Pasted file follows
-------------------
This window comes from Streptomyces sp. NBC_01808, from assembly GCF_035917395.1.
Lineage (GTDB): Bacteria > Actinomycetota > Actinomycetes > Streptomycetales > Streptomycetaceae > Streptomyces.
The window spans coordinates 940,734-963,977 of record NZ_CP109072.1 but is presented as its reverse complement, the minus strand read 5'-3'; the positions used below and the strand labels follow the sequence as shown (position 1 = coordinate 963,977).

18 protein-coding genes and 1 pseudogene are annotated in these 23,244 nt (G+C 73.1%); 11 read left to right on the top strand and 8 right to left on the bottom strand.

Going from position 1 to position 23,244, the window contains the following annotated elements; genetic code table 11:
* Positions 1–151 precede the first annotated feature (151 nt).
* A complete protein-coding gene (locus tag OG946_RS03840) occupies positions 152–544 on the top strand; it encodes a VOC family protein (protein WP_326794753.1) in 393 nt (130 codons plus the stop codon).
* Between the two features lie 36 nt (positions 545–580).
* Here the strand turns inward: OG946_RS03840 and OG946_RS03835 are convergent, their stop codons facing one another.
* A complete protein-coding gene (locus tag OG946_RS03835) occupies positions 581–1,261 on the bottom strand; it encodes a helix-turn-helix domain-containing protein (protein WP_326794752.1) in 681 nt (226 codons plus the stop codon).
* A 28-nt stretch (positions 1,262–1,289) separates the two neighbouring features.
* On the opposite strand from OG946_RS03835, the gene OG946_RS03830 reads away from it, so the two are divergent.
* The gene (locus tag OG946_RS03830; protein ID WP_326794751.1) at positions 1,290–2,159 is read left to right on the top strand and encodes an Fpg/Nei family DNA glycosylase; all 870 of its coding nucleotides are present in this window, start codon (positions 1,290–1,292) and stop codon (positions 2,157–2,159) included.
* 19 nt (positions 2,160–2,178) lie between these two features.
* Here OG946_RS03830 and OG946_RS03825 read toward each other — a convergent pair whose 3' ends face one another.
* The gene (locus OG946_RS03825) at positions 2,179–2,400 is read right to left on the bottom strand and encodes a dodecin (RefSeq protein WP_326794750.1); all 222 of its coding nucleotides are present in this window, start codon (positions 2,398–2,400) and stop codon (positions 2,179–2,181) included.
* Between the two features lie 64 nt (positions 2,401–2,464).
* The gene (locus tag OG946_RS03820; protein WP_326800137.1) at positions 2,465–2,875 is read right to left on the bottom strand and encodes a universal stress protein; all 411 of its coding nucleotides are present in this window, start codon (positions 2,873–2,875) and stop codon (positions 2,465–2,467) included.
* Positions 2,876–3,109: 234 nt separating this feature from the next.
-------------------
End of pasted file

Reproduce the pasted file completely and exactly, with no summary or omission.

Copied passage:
This window comes from Streptomyces sp. NBC_01808, from assembly GCF_035917395.1.
Lineage (GTDB): Bacteria > Actinomycetota > Actinomycetes > Streptomycetales > Streptomycetaceae > Streptomyces.
The window spans coordinates 940,734-963,977 of record NZ_CP109072.1 but is presented as its reverse complement, the minus strand read 5'-3'; the positions used below and the strand labels follow the sequence as shown (position 1 = coordinate 963,977).

18 protein-coding genes and 1 pseudogene are annotated in these 23,244 nt (G+C 73.1%); 11 read left to right on the top strand and 8 right to left on the bottom strand.

Going from position 1 to position 23,244, the window contains the following annotated elements; genetic code table 11:
* Positions 1–151 precede the first annotated feature (151 nt).
* A complete protein-coding gene (locus tag OG946_RS03840) occupies positions 152–544 on the top strand; it encodes a VOC family protein (protein WP_326794753.1) in 393 nt (130 codons plus the stop codon).
* Between the two features lie 36 nt (positions 545–580).
* Here the strand turns inward: OG946_RS03840 and OG946_RS03835 are convergent, their stop codons facing one another.
* A complete protein-coding gene (locus tag OG946_RS03835) occupies positions 581–1,261 on the bottom strand; it encodes a helix-turn-helix domain-containing protein (protein WP_326794752.1) in 681 nt (226 codons plus the stop codon).
* A 28-nt stretch (positions 1,262–1,289) separates the two neighbouring features.
* On the opposite strand from OG946_RS03835, the gene OG946_RS03830 reads away from it, so the two are divergent.
* The gene (locus tag OG946_RS03830; protein ID WP_326794751.1) at positions 1,290–2,159 is read left to right on the top strand and encodes an Fpg/Nei family DNA glycosylase; all 870 of its coding nucleotides are present in this window, start codon (positions 1,290–1,292) and stop codon (positions 2,157–2,159) included.
* 19 nt (positions 2,160–2,178) lie between these two features.
* Here OG946_RS03830 and OG946_RS03825 read toward each other — a convergent pair whose 3' ends face one another.
* The gene (locus OG946_RS03825) at positions 2,179–2,400 is read right to left on the bottom strand and encodes a dodecin (RefSeq protein WP_326794750.1); all 222 of its coding nucleotides are present in this window, start codon (positions 2,398–2,400) and stop codon (positions 2,179–2,181) included.
* Between the two features lie 64 nt (positions 2,401–2,464).
* The gene (locus tag OG946_RS03820; protein WP_326800137.1) at positions 2,465–2,875 is read right to left on the bottom strand and encodes a universal stress protein; all 411 of its coding nucleotides are present in this window, start codon (positions 2,873–2,875) and stop codon (positions 2,465–2,467) included.
* Positions 2,876–3,109: 234 nt separating this feature from the next.